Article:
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Tim Wakefield, all is forgiven.

Posted by athomeatfenway on February 24, 2012

Tim Wakefield ruined at least 3 dozen Sundays for me over the years.  He caused me financial pain, wasted my time, induced boredom, frustration, and hopelessness.  But in the end, he won a big victory for every old guy who ever dreamed of wearing a uniform.

Whenever I ponied up the dough to get into the lyric little bandbox, there was the old man, thick around the middle, slide stepping toward the plate and lobbing his 68 mph slop.  I almost never missed being randomly assigned to watch Wake when I went to Fenway.  This went on for a decade.  Luck of the draw.

Wakefield was never in demand.  He was an innings eater.  A number 5.  He gave a quality start 20% of the time.  A mediocre start 35% of the time.  A bad start start 30%, and a stinking-baby-diaper -of-a-start 15% of the time.   When Wake was bad no starter in MLB seemed worse.   So when you saw Wake, you cursed damned luck and wondered who a guy had to bribe to see Pedro.

I longed for a Pedro Martinez start.  From 1998 through 2003, no one was better at making AL batters look ridiculous.  Later, Schilling arrived to take the Ace position and Pedro ducats loosened up a little.

Try as I might, I was anchored to Wake even though I bought up 12 different games a year and drove 2,500 round trip miles from Connecticut per season.

Amplifying my Wakefield pain was the fact that from 2002 through 2003, John Burkett started most of the other games I saw in which Timmy did not appear.

You can say what you want about Burkett and his 15 – 17, 4.86 record for Boston, but I’ll tell you this:  For the first 4 innings of every game John looked like Tom Seaver.  When he got to the 5th, he could be as bad as Timmy.

Burkett was better than Wakefield.  Everyone except Matt Clement was better than Wakefield.

Red Sox fans knew this and lamented the wasted roster spot.  “Just get rid of Wakefield.  He stinks !”  The cries went up every time he yielded 5 earned runs in 2 or 3 innings.  The WEEI phone lines burned with anti-Wake tirades.  Fans shouted it in Yawkey Way and on Beacon Street.

And then on June 8th, 2010 in Cleveland, something remarkable happened when Wake K’d Jhonny Peralta in the 7th inning on a 1-2 knuckler.  Timmy passed Catfish Hunter on the All Time strikeout list with his 2,012th K.

That milestone magically transformed Wakefield’s paunch into a badge of middle aged super achievement.  This guy suddenly seemed built to last and he would strike people out until he qualified for AARP.  Fanciful fans wondered if Tim was destined to pitch his way past Palmer (2,212), Marichal (2,303) and Koufax (2,396).  Heck, he could do that in just 5 more seasons.

But Father Time said it was not meant to be.  Tim pitched only another season-and-a-half after passing Catfish.  He K’d only another 143 batters, finishing with 2,156 strikeouts and in 56th place on the all time list.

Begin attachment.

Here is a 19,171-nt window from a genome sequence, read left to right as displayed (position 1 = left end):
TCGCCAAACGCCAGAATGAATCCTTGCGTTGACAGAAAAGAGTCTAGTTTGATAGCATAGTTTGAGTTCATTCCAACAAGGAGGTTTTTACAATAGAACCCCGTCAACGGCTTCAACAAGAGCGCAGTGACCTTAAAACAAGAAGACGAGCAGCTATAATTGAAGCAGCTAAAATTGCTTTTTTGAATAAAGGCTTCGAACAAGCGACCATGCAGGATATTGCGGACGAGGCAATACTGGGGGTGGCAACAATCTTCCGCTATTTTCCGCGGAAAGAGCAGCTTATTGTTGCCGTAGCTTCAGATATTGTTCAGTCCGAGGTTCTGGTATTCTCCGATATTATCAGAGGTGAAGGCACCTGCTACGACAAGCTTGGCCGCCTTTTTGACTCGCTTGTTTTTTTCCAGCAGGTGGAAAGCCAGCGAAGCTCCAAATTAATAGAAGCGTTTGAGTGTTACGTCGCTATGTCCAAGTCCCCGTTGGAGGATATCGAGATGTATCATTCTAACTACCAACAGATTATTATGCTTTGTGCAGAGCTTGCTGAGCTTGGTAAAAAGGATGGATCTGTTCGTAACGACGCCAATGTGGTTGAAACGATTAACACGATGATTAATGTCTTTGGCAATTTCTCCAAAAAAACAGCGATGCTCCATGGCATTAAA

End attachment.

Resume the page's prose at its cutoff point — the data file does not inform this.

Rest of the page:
Father Time also said no to Tim on surpassing Clemens and Young for the all time wins by a Sox starter.  Tim’s pathetic string of 5 consecutive losses in 2011 from August 14 to Sept. 7 hastened his retirement as well as the Sox’s September collapse.

And yet, there is much love for Timmy’s contributions to the team and the town.  He started.  He relieved.  He did abundant charity work.  He arrived in Beantown when Canseco was the D.H. and Mo Vaughn was the first baseman.  He played with Greenwell, Tinsley and O’Leary.  He teamed with the Rocket when Clemens registered a 4.18 ERA in “the twilight of his career”, according to Dan Duquette.

Tim stayed through the Nomar-Pedro-Damon-Manny-Schilling-Youkilis-Beckett-Buchholz-Pedroia years.

He stayed for 17 years.

His real accomplishment is durability.

No one stays 17 years with one team anymore except Derek Jeter and Mo Rivera.  Varitek pulled 15 years in Boston.  Pujols bagged St. Louis after 11 seasons. 

17 is a big number.

And for that, Tim Wakefield, I salute you, and hold you in high esteem, willing to forget the time and money that I could have better used than to observe your knuckling.

From one old guy to another, God Bless and Good Speed, Wake.

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Tim Wakefield set to pass Catfish

Posted by athomeatfenway on July 9, 2009

Wake will be 43 on August 2

 

 

 

Wake will be 43 on August 2

Tim Wakefield passed Whitey Ford on the All Time Strikeout List this month.  He is 19 K’s behind Red Ruffing, 31 K’s behind Billy Pierce, and 44 K’s below Catfish Hunter. 

 

He is #70 on the list.

 

Wake will pass Catfish later this season.  Of course, Hunter was 33 when he pitched his last, and Wakefield is almost 43.  Saying Hunter and Wake are highly accomplished is a bit like saying that Kate Beckinsale and  Madonna are good looking.  It’s true, though with polarizing differences.

 

Still, climbing the list into the company of HOF’ers garners respect. 

 

Imagine baby-faced Justin Masterson or Daniel Bard sharing the same clubhouse with the old goat.   These are two 24-year-olds who, if they eat their veggies, may someday each record half as many K’s as Wakefield.  They are shaving and tossing spades near the lumpy, middle aged guy with a small beer belly – a man who may ultimately climb high on the all time K list.